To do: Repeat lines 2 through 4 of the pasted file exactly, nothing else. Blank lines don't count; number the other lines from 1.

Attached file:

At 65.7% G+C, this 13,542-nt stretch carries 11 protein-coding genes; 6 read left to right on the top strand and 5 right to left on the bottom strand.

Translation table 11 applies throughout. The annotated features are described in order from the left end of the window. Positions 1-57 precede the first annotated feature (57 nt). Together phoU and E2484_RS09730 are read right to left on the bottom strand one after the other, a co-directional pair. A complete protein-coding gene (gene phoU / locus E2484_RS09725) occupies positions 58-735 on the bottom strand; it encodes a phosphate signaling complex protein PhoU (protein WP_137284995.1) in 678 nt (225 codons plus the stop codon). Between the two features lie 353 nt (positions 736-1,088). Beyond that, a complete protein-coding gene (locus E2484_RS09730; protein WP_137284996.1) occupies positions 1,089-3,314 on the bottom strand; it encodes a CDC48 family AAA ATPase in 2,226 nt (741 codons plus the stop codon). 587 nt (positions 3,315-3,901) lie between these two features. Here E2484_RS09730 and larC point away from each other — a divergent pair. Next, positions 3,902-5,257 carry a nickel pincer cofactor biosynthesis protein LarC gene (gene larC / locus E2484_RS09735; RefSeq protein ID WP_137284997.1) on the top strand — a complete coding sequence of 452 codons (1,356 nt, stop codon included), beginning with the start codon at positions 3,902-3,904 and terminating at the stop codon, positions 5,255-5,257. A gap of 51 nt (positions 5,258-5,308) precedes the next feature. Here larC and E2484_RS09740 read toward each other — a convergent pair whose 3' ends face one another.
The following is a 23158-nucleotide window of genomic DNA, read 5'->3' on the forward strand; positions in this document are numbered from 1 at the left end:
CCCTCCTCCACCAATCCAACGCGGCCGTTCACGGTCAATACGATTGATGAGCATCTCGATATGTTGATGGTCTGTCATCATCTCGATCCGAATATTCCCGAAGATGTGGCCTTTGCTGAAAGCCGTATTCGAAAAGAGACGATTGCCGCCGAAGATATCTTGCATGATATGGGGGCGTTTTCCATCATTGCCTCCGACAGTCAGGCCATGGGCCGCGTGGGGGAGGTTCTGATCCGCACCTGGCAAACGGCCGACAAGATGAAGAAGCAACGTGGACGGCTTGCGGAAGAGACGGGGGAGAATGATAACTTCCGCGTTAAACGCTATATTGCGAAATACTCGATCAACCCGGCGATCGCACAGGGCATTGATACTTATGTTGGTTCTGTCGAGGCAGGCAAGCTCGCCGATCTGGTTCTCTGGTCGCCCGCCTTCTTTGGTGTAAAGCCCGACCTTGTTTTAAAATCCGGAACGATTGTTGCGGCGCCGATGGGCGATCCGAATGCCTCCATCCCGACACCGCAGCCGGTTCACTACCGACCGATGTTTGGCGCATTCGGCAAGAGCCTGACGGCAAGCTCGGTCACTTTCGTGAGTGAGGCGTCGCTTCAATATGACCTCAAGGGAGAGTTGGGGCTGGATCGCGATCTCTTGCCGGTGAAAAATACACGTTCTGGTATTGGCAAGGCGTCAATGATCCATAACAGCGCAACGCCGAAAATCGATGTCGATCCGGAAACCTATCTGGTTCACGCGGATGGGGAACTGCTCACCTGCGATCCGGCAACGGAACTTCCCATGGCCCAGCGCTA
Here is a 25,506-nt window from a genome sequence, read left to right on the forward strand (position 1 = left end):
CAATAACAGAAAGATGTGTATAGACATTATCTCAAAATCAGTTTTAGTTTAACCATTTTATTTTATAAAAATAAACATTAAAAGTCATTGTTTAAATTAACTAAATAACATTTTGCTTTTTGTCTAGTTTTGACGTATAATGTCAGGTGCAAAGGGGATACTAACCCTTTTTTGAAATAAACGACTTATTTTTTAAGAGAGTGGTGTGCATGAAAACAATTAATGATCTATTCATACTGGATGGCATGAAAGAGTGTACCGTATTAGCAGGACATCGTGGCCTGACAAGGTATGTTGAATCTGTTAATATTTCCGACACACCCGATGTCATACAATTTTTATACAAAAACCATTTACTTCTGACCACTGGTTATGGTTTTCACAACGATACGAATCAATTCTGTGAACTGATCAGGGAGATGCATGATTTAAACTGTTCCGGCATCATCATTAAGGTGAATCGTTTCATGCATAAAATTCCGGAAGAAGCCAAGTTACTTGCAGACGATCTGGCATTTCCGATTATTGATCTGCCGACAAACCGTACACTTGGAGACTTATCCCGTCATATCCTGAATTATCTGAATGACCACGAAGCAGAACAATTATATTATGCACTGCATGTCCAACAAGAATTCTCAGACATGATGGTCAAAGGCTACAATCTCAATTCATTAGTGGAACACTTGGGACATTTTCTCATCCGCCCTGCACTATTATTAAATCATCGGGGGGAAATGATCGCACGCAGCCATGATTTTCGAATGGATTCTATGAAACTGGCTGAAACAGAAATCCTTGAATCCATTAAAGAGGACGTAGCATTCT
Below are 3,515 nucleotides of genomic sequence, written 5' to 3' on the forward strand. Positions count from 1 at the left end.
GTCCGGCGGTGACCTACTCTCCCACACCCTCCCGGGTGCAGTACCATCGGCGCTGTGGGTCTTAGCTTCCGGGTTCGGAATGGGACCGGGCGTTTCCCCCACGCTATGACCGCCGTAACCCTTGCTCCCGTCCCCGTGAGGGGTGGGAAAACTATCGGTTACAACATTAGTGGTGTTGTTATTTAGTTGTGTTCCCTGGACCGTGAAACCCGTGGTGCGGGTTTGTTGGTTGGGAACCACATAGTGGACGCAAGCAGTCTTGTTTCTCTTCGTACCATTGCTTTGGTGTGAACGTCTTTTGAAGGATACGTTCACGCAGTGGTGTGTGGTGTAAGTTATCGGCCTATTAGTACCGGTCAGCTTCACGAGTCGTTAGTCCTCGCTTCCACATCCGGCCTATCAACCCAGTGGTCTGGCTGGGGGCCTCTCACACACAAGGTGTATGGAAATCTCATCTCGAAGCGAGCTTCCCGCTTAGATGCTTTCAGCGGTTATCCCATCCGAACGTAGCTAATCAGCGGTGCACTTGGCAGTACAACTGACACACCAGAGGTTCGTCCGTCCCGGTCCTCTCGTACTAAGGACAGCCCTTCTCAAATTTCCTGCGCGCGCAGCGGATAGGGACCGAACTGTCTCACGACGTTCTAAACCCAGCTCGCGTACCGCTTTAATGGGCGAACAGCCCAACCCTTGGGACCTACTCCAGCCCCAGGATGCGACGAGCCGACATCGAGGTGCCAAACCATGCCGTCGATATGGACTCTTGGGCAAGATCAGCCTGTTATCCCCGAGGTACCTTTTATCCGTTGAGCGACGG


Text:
Translation table 11 applies throughout. The annotated features are described in order from the left end of the window. Positions 1-57 precede the first annotated feature (57 nt). Together phoU and E2484_RS09730 are read right to left on the bottom strand one after the other, a co-directional pair. A complete protein-coding gene (gene phoU / locus E2484_RS09725) occupies positions 58-735 on the bottom strand; it encodes a phosphate signaling complex protein PhoU (protein WP_137284995.1) in 678 nt (225 codons plus the stop codon). Between the two features lie 353 nt (positions 736-1,088). Beyond that, a complete protein-coding gene (locus E2484_RS09730; protein WP_137284996.1) occupies positions 1,089-3,314 on the bottom strand; it encodes a CDC48 family AAA ATPase in 2,226 nt (741 codons plus the stop codon). 587 nt (positions 3,315-3,901) lie between these two features. Here E2484_RS09730 and larC point away from each other — a divergent pair. Next, positions 3,902-5,257 carry a nickel pincer cofactor biosynthesis protein LarC gene (gene larC / locus E2484_RS09735; RefSeq protein ID WP_137284997.1) on the top strand — a complete coding sequence of 452 codons (1,356 nt, stop codon included), beginning with the start codon at positions 3,902-3,904 and terminating at the stop codon, positions 5,255-5,257. A gap of 51 nt (positions 5,258-5,308) precedes the next feature. Here larC and E2484_RS09740 read toward each other — a convergent pair whose 3' ends face one another.
The following is a 23158-nucleotide window of genomic DNA, read 5'->3' on the forward strand; positions in this document are numbered from 1 at the left end:
CCCTCCTCCACCAATCCAACGCGGCCGTTCACGGTCAATACGATTGATGAGCATCTCGATATGTTGATGGTCTGTCATCATCTCGATCCGAATATTCCCGAAGATGTGGCCTTTGCTGAAAGCCGTATTCGAAAAGAGACGATTGCCGCCGAAGATATCTTGCATGATATGGGGGCGTTTTCCATCATTGCCTCCGACAGTCAGGCCATGGGCCGCGTGGGGGAGGTTCTGATCCGCACCTGGCAAACGGCCGACAAGATGAAGAAGCAACGTGGACGGCTTGCGGAAGAGACGGGGGAGAATGATAACTTCCGCGTTAAACGCTATATTGCGAAATACTCGATCAACCCGGCGATCGCACAGGGCATTGATACTTATGTTGGTTCTGTCGAGGCAGGCAAGCTCGCCGATCTGGTTCTCTGGTCGCCCGCCTTCTTTGGTGTAAAGCCCGACCTTGTTTTAAAATCCGGAACGATTGTTGCGGCGCCGATGGGCGATCCGAATGCCTCCATCCCGACACCGCAGCCGGTTCACTACCGACCGATGTTTGGCGCATTCGGCAAGAGCCTGACGGCAAGCTCGGTCACTTTCGTGAGTGAGGCGTCGCTTCAATATGACCTCAAGGGAGAGTTGGGGCTGGATCGCGATCTCTTGCCGGTGAAAAATACACGTTCTGGTATTGGCAAGGCGTCAATGATCCATAACAGCGCAACGCCGAAAATCGATGTCGATCCGGAAACCTATCTGGTTCACGCGGATGGGGAACTGCTCACCTGCGATCCGGCAACGGAACTTCCCATGGCCCAGCGCTA